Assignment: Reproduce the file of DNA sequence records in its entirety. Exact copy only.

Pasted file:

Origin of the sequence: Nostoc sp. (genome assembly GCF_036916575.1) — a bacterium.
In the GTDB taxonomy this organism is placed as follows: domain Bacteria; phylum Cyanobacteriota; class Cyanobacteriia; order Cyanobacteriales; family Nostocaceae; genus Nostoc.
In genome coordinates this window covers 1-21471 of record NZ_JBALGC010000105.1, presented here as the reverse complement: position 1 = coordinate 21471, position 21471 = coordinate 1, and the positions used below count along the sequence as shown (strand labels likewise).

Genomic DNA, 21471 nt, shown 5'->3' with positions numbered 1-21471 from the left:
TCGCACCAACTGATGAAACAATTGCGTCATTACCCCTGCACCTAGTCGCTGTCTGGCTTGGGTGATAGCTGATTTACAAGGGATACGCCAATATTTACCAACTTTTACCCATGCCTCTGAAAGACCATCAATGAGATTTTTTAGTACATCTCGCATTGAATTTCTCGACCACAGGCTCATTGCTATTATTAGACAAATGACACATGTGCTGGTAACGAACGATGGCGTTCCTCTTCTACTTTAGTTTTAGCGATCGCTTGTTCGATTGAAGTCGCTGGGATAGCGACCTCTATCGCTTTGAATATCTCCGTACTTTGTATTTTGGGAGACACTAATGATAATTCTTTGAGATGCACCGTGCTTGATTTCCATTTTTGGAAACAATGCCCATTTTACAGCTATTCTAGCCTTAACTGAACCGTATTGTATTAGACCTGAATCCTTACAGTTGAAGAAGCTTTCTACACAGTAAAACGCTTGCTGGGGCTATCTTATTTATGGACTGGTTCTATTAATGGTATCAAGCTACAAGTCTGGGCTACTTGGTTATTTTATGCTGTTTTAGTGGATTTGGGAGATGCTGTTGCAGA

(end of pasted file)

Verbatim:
Origin of the sequence: Nostoc sp. (genome assembly GCF_036916575.1) — a bacterium.
In the GTDB taxonomy this organism is placed as follows: domain Bacteria; phylum Cyanobacteriota; class Cyanobacteriia; order Cyanobacteriales; family Nostocaceae; genus Nostoc.
In genome coordinates this window covers 1-21471 of record NZ_JBALGC010000105.1, presented here as the reverse complement: position 1 = coordinate 21471, position 21471 = coordinate 1, and the positions used below count along the sequence as shown (strand labels likewise).

Genomic DNA, 21471 nt, shown 5'->3' with positions numbered 1-21471 from the left:
TCGCACCAACTGATGAAACAATTGCGTCATTACCCCTGCACCTAGTCGCTGTCTGGCTTGGGTGATAGCTGATTTACAAGGGATACGCCAATATTTACCAACTTTTACCCATGCCTCTGAAAGACCATCAATGAGATTTTTTAGTACATCTCGCATTGAATTTCTCGACCACAGGCTCATTGCTATTATTAGACAAATGACACATGTGCTGGTAACGAACGATGGCGTTCCTCTTCTACTTTAGTTTTAGCGATCGCTTGTTCGATTGAAGTCGCTGGGATAGCGACCTCTATCGCTTTGAATATCTCCGTACTTTGTATTTTGGGAGACACTAATGATAATTCTTTGAGATGCACCGTGCTTGATTTCCATTTTTGGAAACAATGCCCATTTTACAGCTATTCTAGCCTTAACTGAACCGTATTGTATTAGACCTGAATCCTTACAGTTGAAGAAGCTTTCTACACAGTAAAACGCTTGCTGGGGCTATCTTATTTATGGACTGGTTCTATTAATGGTATCAAGCTACAAGTCTGGGCTACTTGGTTATTTTATGCTGTTTTAGTGGATTTGGGAGATGCTGTTGCAGA